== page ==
Wastewater treatment improvements made in Grand Rapids – Herald Review

ECO2 Grand Rapids
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New wastewater treatment infrastructure was installed in 2021 by Grand Rapids Public Utilities (GRPU) that oxygenates the industrial effluent to help mitigate the odors generated from the wastewater treatment plant (WWTP).

The SuperOxygenation system significantly reduces odor issues and improves water quality by eliminating discharge of residual chemicals into the Mississippi River. The project improves the quality of life in GRPU’s service area which includes the cities and outlying areas of Grand Rapids, LaPrairie and Cohasset and a total of around 12,000 people. Iron Range Resources & Rehabilitation supported the project with a $300,000 Development Infrastructure grant to the city of Grand Rapids. Total project investment was $810,000.

GRPU’s largest industrial wastewater customer is UPM Blandin Paper Company, which employs about 230 people. The volume of effluent from Blandin’s manufacturing process has decreased in recent years due to both continuous technological developments and through the elimination of their less efficient paper machines. The effluent reduction caused the travel time in the pipe system leading to the WWTP to be more than two hours, which allowed bacteria to break down and cause foul gases.

Prior to the new infrastructure, GRPU used costly chemical additives of calcium nitrate, hydrogen peroxide and zinc to combat the foul gases. These chemicals were costly, dangerous to employees and only partially effective at keeping odors low. The new SuperOxygenation system eliminates most of the need to use chemicals to treat odors by introducing dissolved oxygen into the waste stream which prevents the formation of odor-causing hydrogen sulfide.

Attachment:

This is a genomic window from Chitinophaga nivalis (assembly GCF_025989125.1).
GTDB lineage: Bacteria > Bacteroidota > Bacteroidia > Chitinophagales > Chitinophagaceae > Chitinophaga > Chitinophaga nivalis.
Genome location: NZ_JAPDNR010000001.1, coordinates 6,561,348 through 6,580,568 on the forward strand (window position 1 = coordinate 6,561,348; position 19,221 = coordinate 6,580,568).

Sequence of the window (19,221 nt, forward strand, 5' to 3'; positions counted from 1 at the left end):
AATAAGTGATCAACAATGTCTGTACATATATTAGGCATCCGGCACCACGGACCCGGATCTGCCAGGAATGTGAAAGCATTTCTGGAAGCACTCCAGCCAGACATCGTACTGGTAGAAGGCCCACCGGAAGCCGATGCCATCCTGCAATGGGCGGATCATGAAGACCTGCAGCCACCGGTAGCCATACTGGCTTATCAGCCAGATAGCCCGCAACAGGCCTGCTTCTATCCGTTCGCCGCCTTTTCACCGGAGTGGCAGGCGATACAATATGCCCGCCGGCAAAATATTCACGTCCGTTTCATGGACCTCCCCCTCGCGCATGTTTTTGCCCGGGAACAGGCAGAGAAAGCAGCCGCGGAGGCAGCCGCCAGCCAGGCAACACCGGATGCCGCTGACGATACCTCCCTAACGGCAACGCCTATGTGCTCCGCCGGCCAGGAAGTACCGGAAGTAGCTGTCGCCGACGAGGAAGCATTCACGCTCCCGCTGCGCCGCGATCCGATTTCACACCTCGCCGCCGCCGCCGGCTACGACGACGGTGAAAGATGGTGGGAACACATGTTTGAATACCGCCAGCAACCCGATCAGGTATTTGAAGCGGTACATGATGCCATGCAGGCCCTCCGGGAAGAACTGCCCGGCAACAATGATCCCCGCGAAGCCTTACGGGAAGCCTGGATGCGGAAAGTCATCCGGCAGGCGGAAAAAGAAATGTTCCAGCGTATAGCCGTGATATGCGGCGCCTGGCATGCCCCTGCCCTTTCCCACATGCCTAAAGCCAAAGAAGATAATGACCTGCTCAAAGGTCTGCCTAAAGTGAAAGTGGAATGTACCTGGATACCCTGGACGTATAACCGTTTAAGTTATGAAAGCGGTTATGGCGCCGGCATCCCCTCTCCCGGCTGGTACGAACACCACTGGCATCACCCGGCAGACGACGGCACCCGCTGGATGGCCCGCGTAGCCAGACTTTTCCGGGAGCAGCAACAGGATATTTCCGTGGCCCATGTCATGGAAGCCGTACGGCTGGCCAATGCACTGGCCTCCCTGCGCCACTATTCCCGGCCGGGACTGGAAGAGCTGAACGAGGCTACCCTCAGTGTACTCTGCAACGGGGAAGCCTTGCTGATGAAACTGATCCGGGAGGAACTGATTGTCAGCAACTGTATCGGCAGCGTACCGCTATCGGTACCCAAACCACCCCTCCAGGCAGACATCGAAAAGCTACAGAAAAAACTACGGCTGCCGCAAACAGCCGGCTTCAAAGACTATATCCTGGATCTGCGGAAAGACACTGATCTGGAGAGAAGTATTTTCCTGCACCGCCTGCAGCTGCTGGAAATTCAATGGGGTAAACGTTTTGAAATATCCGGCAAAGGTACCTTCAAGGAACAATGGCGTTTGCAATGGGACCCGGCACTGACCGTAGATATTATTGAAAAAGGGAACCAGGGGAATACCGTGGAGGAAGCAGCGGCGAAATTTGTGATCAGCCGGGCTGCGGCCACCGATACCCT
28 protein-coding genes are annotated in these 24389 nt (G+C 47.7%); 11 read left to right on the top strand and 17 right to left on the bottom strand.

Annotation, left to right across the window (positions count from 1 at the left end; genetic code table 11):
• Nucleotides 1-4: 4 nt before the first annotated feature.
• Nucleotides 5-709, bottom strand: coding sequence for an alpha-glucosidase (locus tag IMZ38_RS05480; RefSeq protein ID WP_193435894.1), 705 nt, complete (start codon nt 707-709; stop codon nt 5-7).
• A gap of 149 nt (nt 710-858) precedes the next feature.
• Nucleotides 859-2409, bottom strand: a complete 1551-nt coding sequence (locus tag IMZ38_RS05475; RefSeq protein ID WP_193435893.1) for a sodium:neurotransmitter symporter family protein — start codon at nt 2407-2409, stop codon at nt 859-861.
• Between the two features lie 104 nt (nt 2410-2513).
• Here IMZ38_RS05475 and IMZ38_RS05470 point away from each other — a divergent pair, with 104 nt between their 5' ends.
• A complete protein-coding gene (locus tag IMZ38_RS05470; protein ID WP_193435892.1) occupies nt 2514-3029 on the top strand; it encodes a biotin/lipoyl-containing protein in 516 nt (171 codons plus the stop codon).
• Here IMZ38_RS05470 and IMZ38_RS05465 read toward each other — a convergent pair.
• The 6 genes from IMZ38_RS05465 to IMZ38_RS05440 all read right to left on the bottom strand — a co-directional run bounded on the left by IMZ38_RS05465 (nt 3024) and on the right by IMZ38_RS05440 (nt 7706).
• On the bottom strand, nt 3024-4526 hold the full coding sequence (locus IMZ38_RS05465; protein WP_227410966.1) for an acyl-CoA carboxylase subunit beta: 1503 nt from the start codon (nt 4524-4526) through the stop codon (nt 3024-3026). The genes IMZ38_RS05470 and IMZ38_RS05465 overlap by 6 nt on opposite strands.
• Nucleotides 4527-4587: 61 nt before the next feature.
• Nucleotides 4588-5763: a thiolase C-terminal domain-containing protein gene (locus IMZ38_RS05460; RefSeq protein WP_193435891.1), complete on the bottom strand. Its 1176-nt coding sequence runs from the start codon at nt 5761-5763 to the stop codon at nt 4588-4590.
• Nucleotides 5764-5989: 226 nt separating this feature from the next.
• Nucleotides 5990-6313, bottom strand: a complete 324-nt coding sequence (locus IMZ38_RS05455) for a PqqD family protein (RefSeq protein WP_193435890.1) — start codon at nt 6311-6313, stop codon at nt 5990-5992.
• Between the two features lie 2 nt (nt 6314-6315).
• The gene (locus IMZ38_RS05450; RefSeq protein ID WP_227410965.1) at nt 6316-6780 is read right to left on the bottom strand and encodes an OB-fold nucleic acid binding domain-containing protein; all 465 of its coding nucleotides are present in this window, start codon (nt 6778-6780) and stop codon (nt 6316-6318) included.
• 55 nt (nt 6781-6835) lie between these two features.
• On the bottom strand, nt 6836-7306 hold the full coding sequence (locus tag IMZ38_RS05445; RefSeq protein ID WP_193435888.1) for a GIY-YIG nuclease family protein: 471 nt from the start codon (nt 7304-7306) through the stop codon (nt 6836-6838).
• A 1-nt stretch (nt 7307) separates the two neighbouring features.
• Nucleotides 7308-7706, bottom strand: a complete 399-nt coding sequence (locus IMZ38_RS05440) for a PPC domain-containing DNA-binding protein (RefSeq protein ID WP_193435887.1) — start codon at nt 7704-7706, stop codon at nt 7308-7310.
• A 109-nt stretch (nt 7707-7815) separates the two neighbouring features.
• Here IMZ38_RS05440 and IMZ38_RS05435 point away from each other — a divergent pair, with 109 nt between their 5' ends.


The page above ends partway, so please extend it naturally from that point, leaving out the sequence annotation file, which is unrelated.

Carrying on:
The new infrastructure will significantly reduce GRPU’s industrial WWTP operations and maintenance costs, which are passed on to Blandin through wastewater treatment rates.

Blandin was established in 1901 in Grand Rapids and has been a principal contributor to the economy of northeastern Minnesota. In addition to its 230 employees, Blandin indirectly supports another 250 jobs in Itasca County and generated over $1.7 million in local property taxes in 2019. In 2018 and 2019 UPM invested millions of dollars into mill upgrades and hired over 25 new workers. Source: UMD Bureau of Business and Economic Research, Economic Impact of UPM Blandin on Itasca County.

“The project has both environmental and economic impacts,” said Steve Mattson, GRPU water/wastewater manager. “It improves the air and water quality for our residents. It also reduces Blandin’s operational costs and helps UPM remain viable and competitive. For over 100 years Blandin has been an enduring business partner that is critical to Itasca County, and we want to keep that relationship strong.”

Other infrastructure funding partners included the city of Grand Rapids, GRPUC, UPM Blandin, Blandin Foundation and Itasca Economic Development Corporation. For Development Infrastructure grant information email Chris Ismil or call him at 218-735-3010.

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